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PEOPLE Robin Williams

PEOPLE Robin Williams

PEOPLE Robin Williams

It was as simple as “Nanu Nanu.” The improvisational genius that was Mork from Ork skyrocketed Robin Williams into public consciousness where he would quickly become an entertainment and cultural icon. Five years after his tragic passing, the editors at People bring you this new commemorative issue, ‘Robin Williams.’ Revisit “The Man in Constant Motion,” beginning with his lonely childhood and audacious early years in “Young Robin.” Fasten your seatbelts and travel “Out of This World” to remember his wild, transformational work on the sitcom ‘Mork & Mindy’ and “His Brilliant Career,” including his “Roles of a Lifetime” with unforgettable performances in films like ‘Awakenings,’ ‘Good Morning Vietnam,’ ‘Dead Poets Society,’ and ‘Good Will Hunting,’ for which he won an Oscar. Explore the profound paradox that such a comic genius was plagued by demons in “The Man Behind the Laughter,” and go “Inside His Final Days” to learn the heartbreaking details of his struggle with mysterious symptoms. Finally, listen to friends, co-stars and family “In Praise of Robin” as they celebrate the generous man and brilliant career of a singular talent.

Country:
United States
Language:
English
Publisher:
Meredith Corporation
Frequency:
One-off
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in this issue

5 min.
man in constant motion

‘HE WAS THE BRIGHTEST STAR IN A COMEDY GALAXY. BUT WHILE SOME OF THE BRIGHTEST OF OUR CELESTIAL BODIES ARE ACTUALLY EXTINCT NOW, THEIR ENERGY LONG SINCE COOLED, MIRACULOUSLY THEIR BEAUTIFUL LIGHT WILL CONTINUE TO SHINE ON US FOREVER, AND THE GLOW WILL BE SO BRIGHT IT’LL WARM YOUR HEART’—BILLY CRYSTAL WE FIRST MET ROBIN WILLIAMS as the gleeful alien at the center of the hit sitcom Mork & Mindy. The 1978-82 series provided an ideal showcase for the comedian, whose improvisations and bursts of wit left audiences doubled over in laughter. Williams soon became a movie star, appearing in memorable films like Good Morning, Vietnam, Dead Poets Society and Mrs. Doubtfire and picked up four Oscar nominations during his career, taking home the trophy for 1997’s Good Will Hunting. Warm…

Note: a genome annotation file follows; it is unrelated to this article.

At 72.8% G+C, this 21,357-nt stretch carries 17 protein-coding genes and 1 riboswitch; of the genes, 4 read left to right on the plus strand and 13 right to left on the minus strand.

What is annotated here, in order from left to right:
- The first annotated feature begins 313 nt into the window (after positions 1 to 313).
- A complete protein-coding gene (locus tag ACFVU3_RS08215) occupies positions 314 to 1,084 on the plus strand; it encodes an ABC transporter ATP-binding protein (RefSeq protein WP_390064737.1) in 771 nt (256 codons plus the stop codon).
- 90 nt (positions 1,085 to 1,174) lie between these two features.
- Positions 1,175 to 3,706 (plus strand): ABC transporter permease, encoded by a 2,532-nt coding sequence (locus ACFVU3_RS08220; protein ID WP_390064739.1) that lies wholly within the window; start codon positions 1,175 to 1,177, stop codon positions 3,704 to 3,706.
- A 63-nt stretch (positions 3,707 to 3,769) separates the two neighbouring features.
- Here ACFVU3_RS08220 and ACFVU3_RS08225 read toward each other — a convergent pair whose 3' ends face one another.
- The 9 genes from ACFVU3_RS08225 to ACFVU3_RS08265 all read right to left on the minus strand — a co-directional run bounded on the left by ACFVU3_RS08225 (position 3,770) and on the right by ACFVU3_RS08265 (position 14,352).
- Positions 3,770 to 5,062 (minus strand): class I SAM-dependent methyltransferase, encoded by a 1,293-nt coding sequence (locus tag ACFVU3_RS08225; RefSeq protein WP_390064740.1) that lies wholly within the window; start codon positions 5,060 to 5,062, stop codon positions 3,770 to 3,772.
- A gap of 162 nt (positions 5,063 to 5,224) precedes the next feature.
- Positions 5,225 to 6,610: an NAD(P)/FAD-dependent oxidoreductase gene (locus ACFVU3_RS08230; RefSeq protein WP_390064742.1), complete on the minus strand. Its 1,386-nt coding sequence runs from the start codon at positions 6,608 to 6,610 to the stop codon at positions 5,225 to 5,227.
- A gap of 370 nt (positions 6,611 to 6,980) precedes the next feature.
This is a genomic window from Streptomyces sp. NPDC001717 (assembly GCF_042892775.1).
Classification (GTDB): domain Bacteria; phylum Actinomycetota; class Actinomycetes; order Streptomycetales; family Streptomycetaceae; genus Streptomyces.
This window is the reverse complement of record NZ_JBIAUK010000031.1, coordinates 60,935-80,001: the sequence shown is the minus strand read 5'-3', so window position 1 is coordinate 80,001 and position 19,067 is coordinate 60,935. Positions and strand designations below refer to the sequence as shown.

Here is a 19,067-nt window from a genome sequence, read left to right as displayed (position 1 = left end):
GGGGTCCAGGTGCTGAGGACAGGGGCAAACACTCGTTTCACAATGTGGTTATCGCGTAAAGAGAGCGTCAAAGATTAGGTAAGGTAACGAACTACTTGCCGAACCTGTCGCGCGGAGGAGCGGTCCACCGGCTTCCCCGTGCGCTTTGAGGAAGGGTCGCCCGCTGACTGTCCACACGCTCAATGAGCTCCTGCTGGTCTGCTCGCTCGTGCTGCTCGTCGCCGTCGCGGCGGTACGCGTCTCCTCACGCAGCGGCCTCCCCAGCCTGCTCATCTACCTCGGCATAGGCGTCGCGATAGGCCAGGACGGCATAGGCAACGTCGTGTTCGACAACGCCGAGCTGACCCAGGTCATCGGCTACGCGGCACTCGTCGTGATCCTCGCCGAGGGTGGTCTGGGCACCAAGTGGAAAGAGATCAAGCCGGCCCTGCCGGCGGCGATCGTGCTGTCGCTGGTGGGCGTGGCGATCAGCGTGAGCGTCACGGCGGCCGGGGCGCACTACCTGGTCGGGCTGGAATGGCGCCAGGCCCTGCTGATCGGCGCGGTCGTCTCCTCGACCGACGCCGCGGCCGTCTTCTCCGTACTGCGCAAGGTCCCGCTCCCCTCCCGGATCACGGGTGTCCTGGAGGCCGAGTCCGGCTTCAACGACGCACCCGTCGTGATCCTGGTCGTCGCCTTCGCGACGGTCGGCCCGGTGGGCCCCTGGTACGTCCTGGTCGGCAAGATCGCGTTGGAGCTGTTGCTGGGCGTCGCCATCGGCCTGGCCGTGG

6 min.
young robin

I FEEL ROBIN WAS PUT ON EARTH to make us laugh,” the woman who introduced him to this planet—his mom, Laurie Williams—once said of her son. The most wildly inventive wit of his time did not arise from mean urban streets, immigrant roots, a marginalized minority or any archetypal origin of comic talent. But then Robin Williams was nothing if not sui generis. Born in Chicago on July 21, 1951, to Laurie and her husband, Robert, an executive for Ford Motor Co.’s Lincoln-Mercury division, he grew up a wealthy Episcopalian, spending a good stretch of his childhood rattling around a 30-room rented mansion in the exclusive Detroit suburb of Bloomfield Hills, Mich. Robin’s two half brothers were considerably older, and so he was essentially raised as an only child—one who…

7 min.
out of this world